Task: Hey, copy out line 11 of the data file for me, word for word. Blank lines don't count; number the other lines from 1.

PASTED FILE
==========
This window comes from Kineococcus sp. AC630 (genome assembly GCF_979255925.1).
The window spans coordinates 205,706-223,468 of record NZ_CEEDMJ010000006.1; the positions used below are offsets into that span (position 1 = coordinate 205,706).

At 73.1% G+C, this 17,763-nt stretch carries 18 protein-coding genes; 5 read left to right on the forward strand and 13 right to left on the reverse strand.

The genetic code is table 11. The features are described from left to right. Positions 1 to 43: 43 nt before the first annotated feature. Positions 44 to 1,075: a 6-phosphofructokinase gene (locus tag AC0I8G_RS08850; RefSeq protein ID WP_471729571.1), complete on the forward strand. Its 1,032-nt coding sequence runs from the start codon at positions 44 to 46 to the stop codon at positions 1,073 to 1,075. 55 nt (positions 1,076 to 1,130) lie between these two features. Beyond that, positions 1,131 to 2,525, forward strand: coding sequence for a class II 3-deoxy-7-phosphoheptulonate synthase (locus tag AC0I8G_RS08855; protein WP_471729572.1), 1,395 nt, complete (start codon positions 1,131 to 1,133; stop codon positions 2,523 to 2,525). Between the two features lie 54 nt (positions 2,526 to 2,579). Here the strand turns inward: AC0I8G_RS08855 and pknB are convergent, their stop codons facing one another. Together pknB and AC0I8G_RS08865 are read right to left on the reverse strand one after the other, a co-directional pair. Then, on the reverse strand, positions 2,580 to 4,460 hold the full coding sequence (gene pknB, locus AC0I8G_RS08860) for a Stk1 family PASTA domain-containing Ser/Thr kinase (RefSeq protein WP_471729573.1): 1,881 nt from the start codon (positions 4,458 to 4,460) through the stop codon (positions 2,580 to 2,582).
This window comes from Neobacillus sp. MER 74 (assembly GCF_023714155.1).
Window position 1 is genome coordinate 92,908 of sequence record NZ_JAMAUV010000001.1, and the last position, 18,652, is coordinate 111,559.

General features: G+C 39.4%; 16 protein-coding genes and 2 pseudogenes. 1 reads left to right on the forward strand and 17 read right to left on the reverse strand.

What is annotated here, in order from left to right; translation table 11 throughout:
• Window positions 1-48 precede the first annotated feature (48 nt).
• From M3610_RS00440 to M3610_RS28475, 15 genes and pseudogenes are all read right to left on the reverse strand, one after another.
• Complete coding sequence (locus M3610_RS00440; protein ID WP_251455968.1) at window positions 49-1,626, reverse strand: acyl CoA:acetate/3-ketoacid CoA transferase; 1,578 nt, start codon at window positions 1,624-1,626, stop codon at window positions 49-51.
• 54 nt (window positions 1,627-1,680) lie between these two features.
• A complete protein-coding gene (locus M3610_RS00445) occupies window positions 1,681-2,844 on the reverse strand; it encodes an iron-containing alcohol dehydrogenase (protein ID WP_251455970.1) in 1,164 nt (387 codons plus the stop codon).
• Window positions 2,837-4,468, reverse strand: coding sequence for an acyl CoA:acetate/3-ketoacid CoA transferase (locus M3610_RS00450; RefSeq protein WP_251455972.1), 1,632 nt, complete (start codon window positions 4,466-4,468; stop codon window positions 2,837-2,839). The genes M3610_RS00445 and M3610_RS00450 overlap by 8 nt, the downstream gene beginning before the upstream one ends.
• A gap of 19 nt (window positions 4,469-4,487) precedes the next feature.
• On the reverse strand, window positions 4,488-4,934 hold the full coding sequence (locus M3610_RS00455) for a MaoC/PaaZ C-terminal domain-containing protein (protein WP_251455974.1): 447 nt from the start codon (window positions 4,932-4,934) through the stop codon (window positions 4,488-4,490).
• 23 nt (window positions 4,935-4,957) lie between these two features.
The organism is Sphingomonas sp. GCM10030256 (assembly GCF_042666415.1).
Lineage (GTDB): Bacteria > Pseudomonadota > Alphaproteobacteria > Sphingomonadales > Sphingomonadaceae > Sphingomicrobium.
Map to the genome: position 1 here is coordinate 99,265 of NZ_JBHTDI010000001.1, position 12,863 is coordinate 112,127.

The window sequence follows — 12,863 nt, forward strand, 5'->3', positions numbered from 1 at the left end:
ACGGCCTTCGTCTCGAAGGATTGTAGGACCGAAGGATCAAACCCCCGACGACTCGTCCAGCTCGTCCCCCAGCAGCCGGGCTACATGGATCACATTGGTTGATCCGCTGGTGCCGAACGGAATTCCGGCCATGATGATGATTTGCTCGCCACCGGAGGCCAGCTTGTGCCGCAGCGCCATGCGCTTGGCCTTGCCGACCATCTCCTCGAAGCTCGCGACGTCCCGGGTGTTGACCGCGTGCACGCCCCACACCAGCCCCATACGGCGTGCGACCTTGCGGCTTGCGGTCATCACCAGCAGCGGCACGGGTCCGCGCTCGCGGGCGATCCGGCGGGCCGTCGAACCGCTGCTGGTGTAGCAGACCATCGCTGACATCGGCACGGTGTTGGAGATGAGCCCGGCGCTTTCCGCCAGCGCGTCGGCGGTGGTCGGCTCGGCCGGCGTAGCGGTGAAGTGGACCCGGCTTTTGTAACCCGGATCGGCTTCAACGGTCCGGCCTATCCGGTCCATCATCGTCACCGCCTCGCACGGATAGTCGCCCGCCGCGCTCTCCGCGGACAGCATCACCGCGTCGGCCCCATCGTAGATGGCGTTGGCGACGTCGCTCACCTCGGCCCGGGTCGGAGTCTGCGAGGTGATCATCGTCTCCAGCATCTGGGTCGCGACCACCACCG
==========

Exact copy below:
• Complete coding sequence (locus M3610_RS00440; protein ID WP_251455968.1) at window positions 49-1,626, reverse strand: acyl CoA:acetate/3-ketoacid CoA transferase; 1,578 nt, start codon at window positions 1,624-1,626, stop codon at window positions 49-51.